University of Cambridge > > MRC Biostatistics Unit Seminars > Modelling the transmission of Clostridium difficile in hospitals

Modelling the transmission of Clostridium difficile in hospitals

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Clostridium difficile is a major cause of healthcare-associated diarrhoea, and controlling its spread within a healthcare setting is an ongoing focus of significant public health effort. However, the dynamics of the disease are still relatively poorly understood, and the complex, dynamic contact network of a large hospital system makes it difficult to apply standard techniques for analysing disease outbreaks. Focussing on data collected within the Oxford Radcliffe Hospitals NHS Trust between 2007 and 2009 (containing a total of 250,000 hospital admissions and 1,000 confirmed cases of Clostridium difficile), we describe a compartmental model for the transmission of Clostridium difficile within the hospital system. A Bayesian approach allows us to estimate key epidemiological parameters, as well as to assess the impact of assumptions made about the dynamics of disease. An advantage of this framework is that it enables us to introduce additional genetic typing information about the bacteria as it becomes available, allowing us to refine our parameter estimates.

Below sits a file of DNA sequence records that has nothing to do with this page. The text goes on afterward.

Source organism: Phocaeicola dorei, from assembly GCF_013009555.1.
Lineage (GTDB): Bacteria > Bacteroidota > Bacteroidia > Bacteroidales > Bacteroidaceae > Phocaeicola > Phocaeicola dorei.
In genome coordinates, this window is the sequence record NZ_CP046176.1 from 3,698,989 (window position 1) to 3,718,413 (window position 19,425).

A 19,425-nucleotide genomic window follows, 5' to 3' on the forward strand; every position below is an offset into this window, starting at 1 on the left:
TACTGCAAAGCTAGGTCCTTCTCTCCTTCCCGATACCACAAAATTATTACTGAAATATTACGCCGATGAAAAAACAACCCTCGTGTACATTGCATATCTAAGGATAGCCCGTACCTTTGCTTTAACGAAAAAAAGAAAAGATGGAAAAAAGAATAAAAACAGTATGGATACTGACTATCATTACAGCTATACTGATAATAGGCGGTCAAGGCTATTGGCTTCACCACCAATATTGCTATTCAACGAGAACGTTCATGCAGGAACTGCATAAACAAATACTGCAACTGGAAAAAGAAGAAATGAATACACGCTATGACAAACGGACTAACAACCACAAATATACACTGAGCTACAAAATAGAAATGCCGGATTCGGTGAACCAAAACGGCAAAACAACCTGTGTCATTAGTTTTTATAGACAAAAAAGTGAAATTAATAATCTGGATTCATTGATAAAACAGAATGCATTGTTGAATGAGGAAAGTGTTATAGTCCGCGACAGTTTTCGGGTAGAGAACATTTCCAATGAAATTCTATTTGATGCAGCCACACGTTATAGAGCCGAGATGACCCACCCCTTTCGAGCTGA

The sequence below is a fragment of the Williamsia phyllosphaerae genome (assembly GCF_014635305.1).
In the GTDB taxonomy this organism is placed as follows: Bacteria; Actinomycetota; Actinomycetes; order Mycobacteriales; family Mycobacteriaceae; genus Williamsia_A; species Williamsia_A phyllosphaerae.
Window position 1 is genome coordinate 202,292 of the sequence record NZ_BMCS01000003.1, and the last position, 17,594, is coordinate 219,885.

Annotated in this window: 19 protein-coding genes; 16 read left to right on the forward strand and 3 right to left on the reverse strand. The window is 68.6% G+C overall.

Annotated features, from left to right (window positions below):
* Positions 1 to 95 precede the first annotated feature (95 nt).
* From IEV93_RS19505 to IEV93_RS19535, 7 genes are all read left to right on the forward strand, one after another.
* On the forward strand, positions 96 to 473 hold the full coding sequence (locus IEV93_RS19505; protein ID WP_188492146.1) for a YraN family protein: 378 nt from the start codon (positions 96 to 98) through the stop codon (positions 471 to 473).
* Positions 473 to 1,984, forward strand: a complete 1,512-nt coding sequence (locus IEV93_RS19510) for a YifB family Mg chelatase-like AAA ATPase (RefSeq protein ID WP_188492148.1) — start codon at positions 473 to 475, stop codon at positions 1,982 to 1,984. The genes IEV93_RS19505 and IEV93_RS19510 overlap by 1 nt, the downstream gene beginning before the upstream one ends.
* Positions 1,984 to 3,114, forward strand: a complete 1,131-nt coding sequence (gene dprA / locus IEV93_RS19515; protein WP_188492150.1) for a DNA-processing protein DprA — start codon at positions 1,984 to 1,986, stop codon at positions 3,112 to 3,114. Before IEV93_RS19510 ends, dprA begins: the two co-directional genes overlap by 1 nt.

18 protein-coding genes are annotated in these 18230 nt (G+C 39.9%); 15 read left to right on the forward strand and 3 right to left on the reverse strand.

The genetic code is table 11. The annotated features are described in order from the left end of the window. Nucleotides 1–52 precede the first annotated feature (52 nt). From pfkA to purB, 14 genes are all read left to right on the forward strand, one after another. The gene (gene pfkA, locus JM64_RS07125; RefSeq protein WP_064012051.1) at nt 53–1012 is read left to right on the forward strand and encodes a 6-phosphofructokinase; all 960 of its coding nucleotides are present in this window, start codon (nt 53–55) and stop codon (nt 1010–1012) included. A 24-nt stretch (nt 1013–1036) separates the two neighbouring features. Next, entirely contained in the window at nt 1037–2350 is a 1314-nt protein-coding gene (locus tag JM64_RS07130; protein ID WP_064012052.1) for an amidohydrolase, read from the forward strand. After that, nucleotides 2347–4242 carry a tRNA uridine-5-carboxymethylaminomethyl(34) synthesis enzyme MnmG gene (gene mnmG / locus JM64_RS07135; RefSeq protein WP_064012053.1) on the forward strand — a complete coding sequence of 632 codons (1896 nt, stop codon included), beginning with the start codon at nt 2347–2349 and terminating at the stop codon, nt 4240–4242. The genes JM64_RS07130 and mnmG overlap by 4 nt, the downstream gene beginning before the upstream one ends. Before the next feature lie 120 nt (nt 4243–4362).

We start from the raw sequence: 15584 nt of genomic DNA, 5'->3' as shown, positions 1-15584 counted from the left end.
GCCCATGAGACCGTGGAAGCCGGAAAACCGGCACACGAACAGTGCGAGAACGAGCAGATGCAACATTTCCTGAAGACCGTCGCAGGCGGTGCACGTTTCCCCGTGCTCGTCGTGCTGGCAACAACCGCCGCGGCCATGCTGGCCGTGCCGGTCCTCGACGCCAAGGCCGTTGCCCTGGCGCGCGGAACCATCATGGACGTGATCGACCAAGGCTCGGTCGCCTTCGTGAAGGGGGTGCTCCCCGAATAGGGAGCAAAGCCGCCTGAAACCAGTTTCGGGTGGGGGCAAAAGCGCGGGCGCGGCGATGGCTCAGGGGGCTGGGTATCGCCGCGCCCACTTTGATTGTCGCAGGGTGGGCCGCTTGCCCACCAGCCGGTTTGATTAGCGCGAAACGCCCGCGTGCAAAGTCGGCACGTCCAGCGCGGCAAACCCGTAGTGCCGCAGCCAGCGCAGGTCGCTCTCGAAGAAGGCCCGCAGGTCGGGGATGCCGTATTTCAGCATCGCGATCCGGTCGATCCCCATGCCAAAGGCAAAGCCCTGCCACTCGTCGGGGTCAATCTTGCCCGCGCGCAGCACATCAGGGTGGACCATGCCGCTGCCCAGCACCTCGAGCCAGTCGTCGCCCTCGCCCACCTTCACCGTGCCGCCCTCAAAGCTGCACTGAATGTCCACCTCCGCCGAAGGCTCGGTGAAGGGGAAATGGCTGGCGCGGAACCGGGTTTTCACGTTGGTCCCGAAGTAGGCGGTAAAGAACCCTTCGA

This talk is part of the MRC Biostatistics Unit Seminars series.

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